Moreover, these systems are pretty easy to install and won’t require more than two people during the setup process. They are also priced reasonably and hardly produce any noise owing to their through-the-wall installation. And although they’re commonly regarded as less energy-efficient than other options, you can rest assured that the electricity consumption won’t increase substantially.
5. Using Ceiling Or Oscillating Fans
You might not always need a powerful air conditioning system to maintain a cool atmosphere within a tiny home. In such situations, ceiling fans or oscillating fans are helpful additions that can create a breeze cool enough to keep your family and guests refreshed.
Among the two types, oscillating fans are perfect options in case there are multiple people sleeping in a tiny home who prefer different temperatures. That way, people who like to sleep hot can keep the fan near them to stay comfortable or move away when there is a cold draft.
However, a drawback of oscillating fans is that they might occupy considerable surface space in a tiny home.
On the other hand, ceiling fans are suitable for people who prefer to keep the tables or floor uncluttered. Installed in a way similar to light fixtures, these fans make for a compact cooling solution and are also much smaller and more energy-efficient. But for tiny homes with lofts, it’s best to avoid ceiling fans for space and safety concerns.
6. Insulation Through Secondary Reflective Foils
Insulating the walls of a house is among the most effective internal cooling methods you’ll come across. Of these, a reflective foil or radiant barrier is a highly efficient insulation option for tiny homes.
Made of aluminized polyester or pure aluminum foil, such barriers function by separating warm and cool air on the two sides of the wall. As a result, you can easily maintain a cool and comfortable atmosphere regardless of the outdoor temperature.
Here, the trick is the ability of the barrier to control the transfer of radiant heat, which then helps cool smaller spaces effectively. The only thing you’ll need to ensure is the presence of an adjacent air gap, as that will help the air absorb the heat and act as an insulator.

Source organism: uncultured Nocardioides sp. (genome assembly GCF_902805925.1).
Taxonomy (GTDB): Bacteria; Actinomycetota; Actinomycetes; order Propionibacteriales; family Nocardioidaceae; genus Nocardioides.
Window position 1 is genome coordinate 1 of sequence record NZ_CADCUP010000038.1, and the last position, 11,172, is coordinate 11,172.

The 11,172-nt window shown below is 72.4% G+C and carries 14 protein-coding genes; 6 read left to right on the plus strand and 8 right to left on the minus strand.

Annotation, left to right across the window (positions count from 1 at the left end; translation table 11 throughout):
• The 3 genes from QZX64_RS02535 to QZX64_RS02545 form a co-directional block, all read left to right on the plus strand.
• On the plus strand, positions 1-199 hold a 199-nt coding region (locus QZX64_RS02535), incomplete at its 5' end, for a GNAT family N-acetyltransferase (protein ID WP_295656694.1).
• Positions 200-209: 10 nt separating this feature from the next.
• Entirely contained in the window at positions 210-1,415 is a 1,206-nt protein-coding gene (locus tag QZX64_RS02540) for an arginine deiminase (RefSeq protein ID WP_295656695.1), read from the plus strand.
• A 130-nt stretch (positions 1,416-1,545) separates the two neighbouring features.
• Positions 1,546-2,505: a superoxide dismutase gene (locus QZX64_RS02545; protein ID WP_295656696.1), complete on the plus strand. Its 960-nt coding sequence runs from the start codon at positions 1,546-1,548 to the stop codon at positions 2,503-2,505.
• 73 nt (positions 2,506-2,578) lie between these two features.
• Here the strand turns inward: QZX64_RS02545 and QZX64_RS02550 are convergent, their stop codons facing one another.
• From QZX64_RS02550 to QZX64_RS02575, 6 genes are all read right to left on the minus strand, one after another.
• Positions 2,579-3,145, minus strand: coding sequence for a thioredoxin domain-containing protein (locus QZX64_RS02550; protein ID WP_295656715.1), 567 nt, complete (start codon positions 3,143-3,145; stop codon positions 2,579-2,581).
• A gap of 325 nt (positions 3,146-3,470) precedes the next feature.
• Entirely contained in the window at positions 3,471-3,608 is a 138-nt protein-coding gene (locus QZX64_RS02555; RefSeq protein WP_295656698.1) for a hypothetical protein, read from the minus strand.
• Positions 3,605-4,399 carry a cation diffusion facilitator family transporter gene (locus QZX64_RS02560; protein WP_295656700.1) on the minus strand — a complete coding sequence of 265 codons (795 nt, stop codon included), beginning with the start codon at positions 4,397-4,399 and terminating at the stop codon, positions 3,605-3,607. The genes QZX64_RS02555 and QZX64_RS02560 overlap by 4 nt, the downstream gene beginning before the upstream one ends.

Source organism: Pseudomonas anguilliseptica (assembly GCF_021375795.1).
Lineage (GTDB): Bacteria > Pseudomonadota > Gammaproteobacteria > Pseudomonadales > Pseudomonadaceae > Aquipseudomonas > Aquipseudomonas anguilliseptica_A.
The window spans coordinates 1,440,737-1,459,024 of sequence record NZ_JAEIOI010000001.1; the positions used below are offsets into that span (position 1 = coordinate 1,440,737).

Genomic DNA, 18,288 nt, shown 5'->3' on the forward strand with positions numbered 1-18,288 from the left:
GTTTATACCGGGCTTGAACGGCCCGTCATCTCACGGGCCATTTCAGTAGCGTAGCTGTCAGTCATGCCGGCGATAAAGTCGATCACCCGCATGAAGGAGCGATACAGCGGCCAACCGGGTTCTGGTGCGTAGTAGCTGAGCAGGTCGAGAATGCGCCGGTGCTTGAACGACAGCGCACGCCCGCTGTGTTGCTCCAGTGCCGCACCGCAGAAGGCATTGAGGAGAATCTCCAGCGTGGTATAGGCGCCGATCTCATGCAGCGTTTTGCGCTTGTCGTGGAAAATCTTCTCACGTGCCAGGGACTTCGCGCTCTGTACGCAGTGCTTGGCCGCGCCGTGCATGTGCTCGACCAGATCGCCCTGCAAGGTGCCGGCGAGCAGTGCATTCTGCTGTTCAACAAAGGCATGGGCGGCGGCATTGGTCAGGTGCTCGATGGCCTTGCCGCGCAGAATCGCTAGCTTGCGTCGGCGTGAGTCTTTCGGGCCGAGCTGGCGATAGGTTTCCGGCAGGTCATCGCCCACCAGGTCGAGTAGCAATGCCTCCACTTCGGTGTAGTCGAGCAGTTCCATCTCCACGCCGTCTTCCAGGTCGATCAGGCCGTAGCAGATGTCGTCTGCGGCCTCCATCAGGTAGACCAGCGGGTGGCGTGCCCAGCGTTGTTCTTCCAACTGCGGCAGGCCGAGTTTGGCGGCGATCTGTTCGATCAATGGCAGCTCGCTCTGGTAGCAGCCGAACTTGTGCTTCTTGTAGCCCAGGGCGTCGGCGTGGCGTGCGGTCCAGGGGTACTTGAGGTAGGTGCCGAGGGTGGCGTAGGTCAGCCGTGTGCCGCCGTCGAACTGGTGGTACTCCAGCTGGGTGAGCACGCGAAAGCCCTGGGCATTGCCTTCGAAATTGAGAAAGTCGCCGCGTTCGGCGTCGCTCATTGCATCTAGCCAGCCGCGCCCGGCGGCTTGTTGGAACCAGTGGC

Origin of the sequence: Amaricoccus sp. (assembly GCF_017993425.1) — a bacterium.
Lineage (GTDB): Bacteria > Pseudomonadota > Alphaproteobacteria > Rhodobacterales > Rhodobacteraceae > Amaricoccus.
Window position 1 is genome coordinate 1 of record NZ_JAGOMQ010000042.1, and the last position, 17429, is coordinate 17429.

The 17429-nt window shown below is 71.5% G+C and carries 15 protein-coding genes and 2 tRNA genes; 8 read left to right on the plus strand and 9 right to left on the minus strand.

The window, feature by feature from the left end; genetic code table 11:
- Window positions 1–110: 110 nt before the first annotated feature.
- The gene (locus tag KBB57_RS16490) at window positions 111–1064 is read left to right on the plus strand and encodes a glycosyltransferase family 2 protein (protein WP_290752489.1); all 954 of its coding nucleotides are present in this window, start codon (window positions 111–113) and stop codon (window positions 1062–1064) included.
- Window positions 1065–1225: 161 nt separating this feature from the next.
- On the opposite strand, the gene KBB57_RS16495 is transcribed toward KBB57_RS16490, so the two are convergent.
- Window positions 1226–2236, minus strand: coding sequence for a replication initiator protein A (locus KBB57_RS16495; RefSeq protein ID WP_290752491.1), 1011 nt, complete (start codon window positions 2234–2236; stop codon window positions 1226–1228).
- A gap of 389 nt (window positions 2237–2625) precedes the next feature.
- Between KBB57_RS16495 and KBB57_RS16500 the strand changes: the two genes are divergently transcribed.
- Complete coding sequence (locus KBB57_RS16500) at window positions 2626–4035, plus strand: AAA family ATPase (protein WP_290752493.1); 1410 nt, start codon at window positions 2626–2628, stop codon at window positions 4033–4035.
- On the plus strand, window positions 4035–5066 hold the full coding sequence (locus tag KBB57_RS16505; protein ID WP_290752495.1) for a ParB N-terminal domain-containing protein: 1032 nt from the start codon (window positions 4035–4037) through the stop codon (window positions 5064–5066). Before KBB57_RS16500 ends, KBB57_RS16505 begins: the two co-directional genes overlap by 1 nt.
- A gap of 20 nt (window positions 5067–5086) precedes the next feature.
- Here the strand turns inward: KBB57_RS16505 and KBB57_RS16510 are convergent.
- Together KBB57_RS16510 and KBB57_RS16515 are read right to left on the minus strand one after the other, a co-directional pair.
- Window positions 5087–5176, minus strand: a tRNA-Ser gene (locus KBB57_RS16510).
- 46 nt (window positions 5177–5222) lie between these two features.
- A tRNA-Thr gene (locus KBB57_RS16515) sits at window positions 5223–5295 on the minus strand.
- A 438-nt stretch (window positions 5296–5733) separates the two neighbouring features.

Installing such a barrier is also quite easy as you just need to roll it onto the walls, staple it in place, and use a foil tap to close off the gaps. Plus, it’s a convenient option for houses with limited space as it’s much thinner compared to bulk insulation material.
But keep in mind that these barriers are slightly costlier as they’re metal-based. Also, reflective insulation is prone to becoming a hazard in case there’s a wiring fault.
7. Using Solar Shades
In addition to installing an electric cooling system, you should also adopt an efficient preventative method to reduce the heat coming through the windows.
Putting up some solar shades is a smart way to do this, as it will naturally keep your tiny house comfortable. These shades are typically see-through window coverings made using HDPE or PVC that regulate the sunlight entering through the windows while allowing the breeze to flow through.
Plus, these shades can help save your energy costs during summer. Note that the transfer of heat from the outside can pressurize an air conditioner, making it run longer and consume more electricity. So, by reducing the heat transfer, solar shades can help reduce electricity bills.
As an additional tip to make sure they don’t flap around, you can install hold-down brackets at the bottom.
8. Using Cooling Curtains
Another simple way to prevent heat from turning your home uncomfortable is to put up some suitable curtains and keep them shut during the day. Keep in mind that the heavier ones will be able to block the sunlight the proper way. That said, you’ll find many other effective options in case it doesn’t go well with the decor.
9. Choosing Low-Emission Double Pane Windows
If you didn’t know this yet, remember that the type of window you opt for will have a major impact on the indoor temperature during summer. That’s why it’s best to choose materials that emit low levels of thermal energy or Low-E materials.
Notably, double-pane windows with low emissivity (Low-E) can help block excessive UV rays and heat, thereby ensuring a cooler atmosphere indoors. These windows are also available in most glass shops, so you can get hold of them easily. But the installation isn’t very simple, so you’ll have to get it done by a professional.
10. Keeping The Windows Open
For climates that don’t get excessively hot, you might be able to deal with the summer heat by just opening up the windows. Note that this will allow a natural breeze to enter the tiny house and provide a natural cooling effect. Avoid closing the windows at night to let the breeze in; then shut your shades and close them back during the daytime so that the heat doesn’t enter the home.
Additionally, many people choose to incorporate an oscillating fan into such an arrangement. They open their windows at night and then circulate the cool air around the space in the daytime. Though this might not keep the tiny house as cool as some standard methods discussed above, it can help maintain a comfortable temperature indoors.
11. Innovative Passive Cooling Techniques
Passive cooling refers to the use of building materials and design for efficient temperature control during hot weather. While using sun shades and reflective foils that we’ve already discussed are some simple techniques, there are also some more innovative methods for effective cooling. Here are two such options that we feel work best in this regard:
A. Using Phase Change Material For Ceilings